The saddest washing machine review ever. Click to enlarge. [via]
Tuesday, April 28, 2009
Thursday, April 23, 2009
Standing by the pedestal: Sick fuck Simon Hammerstein, with his beard Jessica Joffe. Take that as you will. In the back, scruffy Serge Becker. Floating from table to table, Keith McNally. Let it be said: There was a higher incidence of pocket squares tucked squarely in the pockets of gentlemen's blazers than any other room in New York City at a commensurate time except perhaps the 21 Club. And also that that Black Label Burger is highly but not over rated.
Wednesday, April 22, 2009
Wednesday, April 15, 2009
I read the following passage the other day and it so strongly reminded me of an ex-girlfriend of mine I began to believe in time machines, that Djuna Barnes somehow travelled to New York a couple of years ago, studied this woman then said, "Fuck this," hopped back in her tin-foil space craft and headed back to 1920's Paris.
Her walls, her cupboards, her bureaux, were teeming with the second-hand dealings with life. It takes a bold and authentic robber to get first-hand plunder. Someone else's marriage ring was on her finger; the photograph taken of Robin for Nora say upon her table. The books in her library were other people's selections. She lived among her own things like a visitor to a room kept "exactly like it was when--"
When anyone was witty about a contemporary event, she would look perplexed and a little dismayed, as if someone had done something that really shout not have been done; therefore her attention had been narrowed down to listening for faux pas She frequently talked about something being the "death of her" and certainly anything could have been had she been the first to suffer it...Hovering, trembling, tip-toeing, she would unwind anecdote after anecdote in a light rapid lisping voice which one always expected to change, to drop and to become the "every day" voice,; but it never did. The stories were humorous, well told. She would smile, toss her hands up, widen her eyes; immediatey everyone in the room had a certain feeling of something lost, sensing that there was one person who was missing the omporance of the moment, who had not heard the story; the teller herself.
No one could intrude upon her because there was no place for intrusion. This inadequacy made her insubordinate--she could not participate in a great love, she could only report it. Since her emotional reactions were without distinction, she had to fall back on the emotions of the past, great loves already lived and reated, and over those she seemed to suffer and grow glad.
When she fell in love it was with a perfect fury of accumulated dishonesty; she became instantly a dealer in second-hand and therefore incalculable emotions. As, from the solid archives of usage, she had stolen or appropriated the dignity of speech, so she appropriated the most passionate love that she knew, Nora's for Robin, She was a "squatter" by instinct.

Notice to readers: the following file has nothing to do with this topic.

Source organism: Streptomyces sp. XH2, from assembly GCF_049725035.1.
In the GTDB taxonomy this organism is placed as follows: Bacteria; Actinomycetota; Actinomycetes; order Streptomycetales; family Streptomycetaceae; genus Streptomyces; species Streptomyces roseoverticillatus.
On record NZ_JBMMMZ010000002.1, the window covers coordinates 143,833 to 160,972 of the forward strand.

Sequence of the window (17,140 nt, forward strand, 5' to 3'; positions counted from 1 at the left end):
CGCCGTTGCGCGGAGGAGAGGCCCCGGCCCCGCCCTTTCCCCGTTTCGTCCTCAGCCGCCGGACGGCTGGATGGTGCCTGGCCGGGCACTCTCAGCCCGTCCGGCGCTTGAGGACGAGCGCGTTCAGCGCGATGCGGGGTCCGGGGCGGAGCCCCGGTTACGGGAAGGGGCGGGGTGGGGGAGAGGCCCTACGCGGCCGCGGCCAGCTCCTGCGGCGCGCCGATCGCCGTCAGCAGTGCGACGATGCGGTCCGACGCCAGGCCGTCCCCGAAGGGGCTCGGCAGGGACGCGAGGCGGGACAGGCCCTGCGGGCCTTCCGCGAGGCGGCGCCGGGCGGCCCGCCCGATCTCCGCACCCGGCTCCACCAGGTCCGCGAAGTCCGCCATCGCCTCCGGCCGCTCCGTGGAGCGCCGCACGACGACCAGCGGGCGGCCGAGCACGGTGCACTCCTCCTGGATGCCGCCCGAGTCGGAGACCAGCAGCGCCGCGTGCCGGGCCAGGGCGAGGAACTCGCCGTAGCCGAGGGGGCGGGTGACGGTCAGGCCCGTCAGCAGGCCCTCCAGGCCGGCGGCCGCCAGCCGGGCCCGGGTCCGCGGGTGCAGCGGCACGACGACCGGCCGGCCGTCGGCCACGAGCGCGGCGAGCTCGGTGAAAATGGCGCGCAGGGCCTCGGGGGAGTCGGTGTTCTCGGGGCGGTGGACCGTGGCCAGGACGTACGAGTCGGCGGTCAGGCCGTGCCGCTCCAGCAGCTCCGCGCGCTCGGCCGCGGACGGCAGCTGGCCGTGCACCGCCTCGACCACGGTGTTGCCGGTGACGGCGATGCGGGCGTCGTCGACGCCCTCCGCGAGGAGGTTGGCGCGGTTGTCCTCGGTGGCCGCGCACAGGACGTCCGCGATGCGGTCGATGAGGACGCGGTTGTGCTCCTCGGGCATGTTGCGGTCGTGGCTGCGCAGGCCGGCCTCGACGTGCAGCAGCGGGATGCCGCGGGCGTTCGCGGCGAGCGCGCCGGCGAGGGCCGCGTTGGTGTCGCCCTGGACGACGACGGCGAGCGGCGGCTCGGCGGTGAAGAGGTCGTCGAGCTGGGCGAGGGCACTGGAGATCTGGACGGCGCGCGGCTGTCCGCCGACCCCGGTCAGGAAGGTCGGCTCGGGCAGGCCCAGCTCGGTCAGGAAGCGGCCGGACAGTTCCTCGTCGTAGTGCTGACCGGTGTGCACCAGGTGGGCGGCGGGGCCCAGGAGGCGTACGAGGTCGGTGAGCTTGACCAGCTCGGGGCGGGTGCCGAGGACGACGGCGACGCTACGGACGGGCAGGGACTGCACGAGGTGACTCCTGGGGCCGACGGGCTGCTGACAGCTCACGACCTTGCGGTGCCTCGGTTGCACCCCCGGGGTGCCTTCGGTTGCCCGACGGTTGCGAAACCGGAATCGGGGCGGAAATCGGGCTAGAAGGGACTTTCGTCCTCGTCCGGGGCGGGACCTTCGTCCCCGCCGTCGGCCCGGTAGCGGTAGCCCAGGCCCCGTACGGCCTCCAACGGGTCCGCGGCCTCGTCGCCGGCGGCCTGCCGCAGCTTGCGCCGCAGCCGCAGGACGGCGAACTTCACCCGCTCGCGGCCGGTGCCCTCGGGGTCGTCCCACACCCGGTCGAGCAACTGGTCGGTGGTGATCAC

Tuesday, April 07, 2009
Hello. Look this Vanity Fair blog post and you'll see why, despite Graydon Carter being a fucker par excellence, the magazine is despised. It is also why young Harvard-educated writers who write for Vanity Fair and live in the UES are also despised. (Above right) If you are like me, when you read any sentence in bold you'll spit out, "You Fucking Fuck, Fuck You!" Why so angry? Though so clear it obviates the need for explanation, here it goes. Kate Ahlborn, Harvard 07, insists on adopting this inane exoticization of Brooklyn which is not funny and makes her look like an asshole. She also makes the obligatory Bard reference and Feist-drops as if she is the only finishing school twat to have liked the video. They all did. They all spent time at Bard! Argh! But equally infuriating is the entire tone of the piece which boils down to, "I went to an art performance. It made me uncomfortable. It was weird. I didn't like it." People like this should not write things down and certainly not anywhere where anyone must read it.
Somehow it happened that in all the years I’ve lived in New York City, I’d never been to Brooklyn. But when I heard that choreographer Noémie Lafrance had a new show opening in Williamsburg, I decided it was as good an occasion as any to venture beyond Manhattan for the first time. I loved the music video she choreographed for Feist’s “1234” in 2007, and “Rapture”—her piece for aerialists staged on the side of a Frank Gehry building at Bard College—was undeniably awesome. So on Tuesday night, I boarded theL train (heading away from the West Village) and made my way to hipsterville. I’d heard from my more global friends that Brooklyn is a charming borough inhabited by cool young families, gourmet cheese shops, and creative intellectuals. It has parks! And trees! And slow walkers aren’t mowed down on the sidewalk!But I’m what you might call a bona fide Manhattanite. Or, to be more precise, a bona fide Upper East Sider. I’ve traveled the world, I said to myself—how exotic could Brooklyn really be?Kate Ahlborn, go back to the Upper East Side. Watch Scrubs. Listen to Feist. Stay the fuck out of Brooklyn.
Perhaps my tweed J. Crew jacket and Tory Burch ballet flatsweren’t the best wardrobe choice for that day, but I overcame the fact that I was a total Williamsburg misfit and hoped my foreigner status wouldn’t be glaringly obvious to the natives. (It was.) After narrowly escaping death by skateboard on the Bedford subway platform, I made my way to a rickety building in what felt to me like Brooklyn’s outer banks. (It wasn’t.) A sign instructed people heading to Lafrance’s performance to go up to the second floor, where I was warmly greeted, asked to surrender my coat and bag, and told to wash my hands.
[Photo: Nick McGlynn]